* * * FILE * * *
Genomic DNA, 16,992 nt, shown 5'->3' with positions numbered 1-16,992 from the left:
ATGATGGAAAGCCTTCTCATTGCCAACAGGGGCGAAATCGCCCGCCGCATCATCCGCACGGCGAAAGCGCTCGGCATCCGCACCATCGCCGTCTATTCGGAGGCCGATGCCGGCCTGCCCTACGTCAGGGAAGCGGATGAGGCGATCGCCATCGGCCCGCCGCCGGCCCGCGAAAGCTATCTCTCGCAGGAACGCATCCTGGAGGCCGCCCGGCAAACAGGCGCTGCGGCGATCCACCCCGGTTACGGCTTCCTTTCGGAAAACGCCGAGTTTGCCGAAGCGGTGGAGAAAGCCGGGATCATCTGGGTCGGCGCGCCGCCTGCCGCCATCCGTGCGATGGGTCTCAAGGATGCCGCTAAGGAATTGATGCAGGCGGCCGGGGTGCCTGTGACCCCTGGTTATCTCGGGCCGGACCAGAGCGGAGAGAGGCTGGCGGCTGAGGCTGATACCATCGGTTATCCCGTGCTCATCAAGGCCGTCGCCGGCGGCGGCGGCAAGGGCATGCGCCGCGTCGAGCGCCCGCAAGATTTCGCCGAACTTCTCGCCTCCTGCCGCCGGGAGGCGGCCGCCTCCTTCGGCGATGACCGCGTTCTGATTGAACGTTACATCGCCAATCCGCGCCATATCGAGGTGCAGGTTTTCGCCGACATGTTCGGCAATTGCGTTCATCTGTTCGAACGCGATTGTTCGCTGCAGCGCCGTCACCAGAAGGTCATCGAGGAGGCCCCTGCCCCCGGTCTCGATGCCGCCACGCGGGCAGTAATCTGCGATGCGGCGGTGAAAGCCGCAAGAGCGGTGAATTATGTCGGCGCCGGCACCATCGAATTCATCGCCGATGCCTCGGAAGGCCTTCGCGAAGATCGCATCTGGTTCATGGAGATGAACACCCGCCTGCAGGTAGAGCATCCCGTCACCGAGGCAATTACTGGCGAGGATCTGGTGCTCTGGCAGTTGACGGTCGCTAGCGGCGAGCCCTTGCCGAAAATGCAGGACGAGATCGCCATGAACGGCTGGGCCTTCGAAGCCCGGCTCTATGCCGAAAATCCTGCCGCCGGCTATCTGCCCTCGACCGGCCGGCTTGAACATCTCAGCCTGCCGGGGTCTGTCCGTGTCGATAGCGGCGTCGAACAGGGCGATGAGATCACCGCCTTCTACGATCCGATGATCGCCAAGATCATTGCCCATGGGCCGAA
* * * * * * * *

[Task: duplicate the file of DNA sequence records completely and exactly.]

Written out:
Genomic DNA, 16,992 nt, shown 5'->3' with positions numbered 1-16,992 from the left:
ATGATGGAAAGCCTTCTCATTGCCAACAGGGGCGAAATCGCCCGCCGCATCATCCGCACGGCGAAAGCGCTCGGCATCCGCACCATCGCCGTCTATTCGGAGGCCGATGCCGGCCTGCCCTACGTCAGGGAAGCGGATGAGGCGATCGCCATCGGCCCGCCGCCGGCCCGCGAAAGCTATCTCTCGCAGGAACGCATCCTGGAGGCCGCCCGGCAAACAGGCGCTGCGGCGATCCACCCCGGTTACGGCTTCCTTTCGGAAAACGCCGAGTTTGCCGAAGCGGTGGAGAAAGCCGGGATCATCTGGGTCGGCGCGCCGCCTGCCGCCATCCGTGCGATGGGTCTCAAGGATGCCGCTAAGGAATTGATGCAGGCGGCCGGGGTGCCTGTGACCCCTGGTTATCTCGGGCCGGACCAGAGCGGAGAGAGGCTGGCGGCTGAGGCTGATACCATCGGTTATCCCGTGCTCATCAAGGCCGTCGCCGGCGGCGGCGGCAAGGGCATGCGCCGCGTCGAGCGCCCGCAAGATTTCGCCGAACTTCTCGCCTCCTGCCGCCGGGAGGCGGCCGCCTCCTTCGGCGATGACCGCGTTCTGATTGAACGTTACATCGCCAATCCGCGCCATATCGAGGTGCAGGTTTTCGCCGACATGTTCGGCAATTGCGTTCATCTGTTCGAACGCGATTGTTCGCTGCAGCGCCGTCACCAGAAGGTCATCGAGGAGGCCCCTGCCCCCGGTCTCGATGCCGCCACGCGGGCAGTAATCTGCGATGCGGCGGTGAAAGCCGCAAGAGCGGTGAATTATGTCGGCGCCGGCACCATCGAATTCATCGCCGATGCCTCGGAAGGCCTTCGCGAAGATCGCATCTGGTTCATGGAGATGAACACCCGCCTGCAGGTAGAGCATCCCGTCACCGAGGCAATTACTGGCGAGGATCTGGTGCTCTGGCAGTTGACGGTCGCTAGCGGCGAGCCCTTGCCGAAAATGCAGGACGAGATCGCCATGAACGGCTGGGCCTTCGAAGCCCGGCTCTATGCCGAAAATCCTGCCGCCGGCTATCTGCCCTCGACCGGCCGGCTTGAACATCTCAGCCTGCCGGGGTCTGTCCGTGTCGATAGCGGCGTCGAACAGGGCGATGAGATCACCGCCTTCTACGATCCGATGATCGCCAAGATCATTGCCCATGGGCCGAA